Molecule Offers Cancer Imaging Applications

Lindsey Rooney

August 1, 2009

2 Min Read
Molecule Offers Cancer Imaging Applications

R&D Digest

Transporter molecules carry therapeutic drugs to PSMA targets on a prostate cancer cell. (Image courtesy of LOW LABORATORY)

The extreme accuracy of a molecule developed at Purdue University (West Lafayette, IN) has led researchers to draw comparisons to a homing device. Similar to the way a homing device guides a missile to its target, the Purdue molecule is able to lead imaging agents and drugs to prostate cancer cells.

According to a university release, the molecule “attaches to prostate-specific membrane antigen, or PSMA, a protein that is found on the membrane of more than 90% of prostate cancers.” The molecule is designed in a shape that fits to the PSMA, so that it can be carried inside the cell with the protein.
PSMA is also found on the blood vessels of most solid tumors, which could provide a way for the molecule to cut off a tumor's blood supply. “A lot of new drugs are being designed to destroy the vasculature of solid tumors,” says Philip Low, leader of the research team and the Ralph C. Corley Distinguished Professor of Biochemistry.
If these drugs could be attached to the molecule, he says, “We could not only kill the prostate cancer cells directly, we could also destroy the vasculature that feeds the tumor.”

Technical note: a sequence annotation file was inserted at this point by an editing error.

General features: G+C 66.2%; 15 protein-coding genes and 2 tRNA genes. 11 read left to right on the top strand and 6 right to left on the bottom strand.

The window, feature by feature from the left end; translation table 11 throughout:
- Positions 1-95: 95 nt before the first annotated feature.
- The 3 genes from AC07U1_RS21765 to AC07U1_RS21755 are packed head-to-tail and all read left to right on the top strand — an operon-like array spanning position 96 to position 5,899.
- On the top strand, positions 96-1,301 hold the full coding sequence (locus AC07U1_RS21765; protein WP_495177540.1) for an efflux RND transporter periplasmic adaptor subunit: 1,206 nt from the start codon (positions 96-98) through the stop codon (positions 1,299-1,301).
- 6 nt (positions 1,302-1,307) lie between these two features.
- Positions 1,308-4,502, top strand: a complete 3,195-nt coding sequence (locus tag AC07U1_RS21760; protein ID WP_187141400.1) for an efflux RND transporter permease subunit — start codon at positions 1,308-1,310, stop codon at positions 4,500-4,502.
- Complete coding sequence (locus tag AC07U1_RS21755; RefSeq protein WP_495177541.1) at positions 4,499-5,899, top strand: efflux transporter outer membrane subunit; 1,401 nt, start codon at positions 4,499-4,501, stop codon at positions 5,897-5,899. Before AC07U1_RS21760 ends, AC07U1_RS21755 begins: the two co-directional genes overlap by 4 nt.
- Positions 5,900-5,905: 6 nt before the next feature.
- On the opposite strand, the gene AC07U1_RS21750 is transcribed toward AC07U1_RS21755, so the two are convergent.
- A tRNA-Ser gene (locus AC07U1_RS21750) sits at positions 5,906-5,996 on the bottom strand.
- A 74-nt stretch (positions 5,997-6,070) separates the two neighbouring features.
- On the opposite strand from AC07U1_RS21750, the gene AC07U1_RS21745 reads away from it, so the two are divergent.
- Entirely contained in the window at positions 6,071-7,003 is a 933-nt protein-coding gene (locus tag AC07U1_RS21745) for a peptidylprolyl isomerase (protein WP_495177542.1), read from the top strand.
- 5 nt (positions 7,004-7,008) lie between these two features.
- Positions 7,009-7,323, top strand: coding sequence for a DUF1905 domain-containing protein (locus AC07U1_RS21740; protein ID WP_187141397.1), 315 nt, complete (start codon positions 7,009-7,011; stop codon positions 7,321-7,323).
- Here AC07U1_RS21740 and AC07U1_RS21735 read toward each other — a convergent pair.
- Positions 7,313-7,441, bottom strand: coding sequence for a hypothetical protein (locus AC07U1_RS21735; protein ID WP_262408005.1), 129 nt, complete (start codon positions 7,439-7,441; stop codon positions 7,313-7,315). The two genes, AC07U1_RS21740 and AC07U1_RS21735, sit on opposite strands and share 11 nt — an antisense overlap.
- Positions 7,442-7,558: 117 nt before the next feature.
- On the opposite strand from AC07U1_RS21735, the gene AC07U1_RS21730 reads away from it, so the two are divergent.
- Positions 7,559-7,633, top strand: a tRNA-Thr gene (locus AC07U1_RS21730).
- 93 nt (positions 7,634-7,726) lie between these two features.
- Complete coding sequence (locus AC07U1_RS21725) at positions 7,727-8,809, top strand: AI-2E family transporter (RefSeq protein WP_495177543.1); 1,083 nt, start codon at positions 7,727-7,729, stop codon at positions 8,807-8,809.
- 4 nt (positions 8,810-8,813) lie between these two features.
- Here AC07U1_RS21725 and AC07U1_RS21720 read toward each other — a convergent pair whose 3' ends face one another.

Purdue professor Philip Low and graduate student Sumith Kularatne examine the uptake of an imaging agent in prostate cancer cells. (Image courtesy of PURDUE UNIVERSITY /ANDREW HANCOCK)

The molecule's ability to directly target cancerous cells is important because it would eliminate many of the harmful side effects caused by current treatments. Those methods treat the entire body instead of just the tumor.

Another benefit of the molecule's targeting ability is that it would improve imaging of the disease. Researchers say a radioimaging agent can be linked to the targeting molecule and injected into cancer patients. Pictures can then be taken with a camera that detects radioactivity. Such images would help a doctor see whether the cancer has metastasized or spread to other parts of the body.
FDA has approved only one radioimaging agent for prostate cancer; but its large size makes its difficult to enter a solid tumor, Low says. The targeting molecule and radioimaging agent combination designed by the Purdue researchers is more than 150 times smaller than the existing agent, according to Low.
The radioimaging application created by the researchers is expected to enter clinical trials at the Indiana University Medical Center this fall. A separate application for the molecule—an optical imaging application that measures the prostate cancer cells in blood samples—is already in clinical trials.Copyright ©2009 Medical Device & Diagnostic Industry

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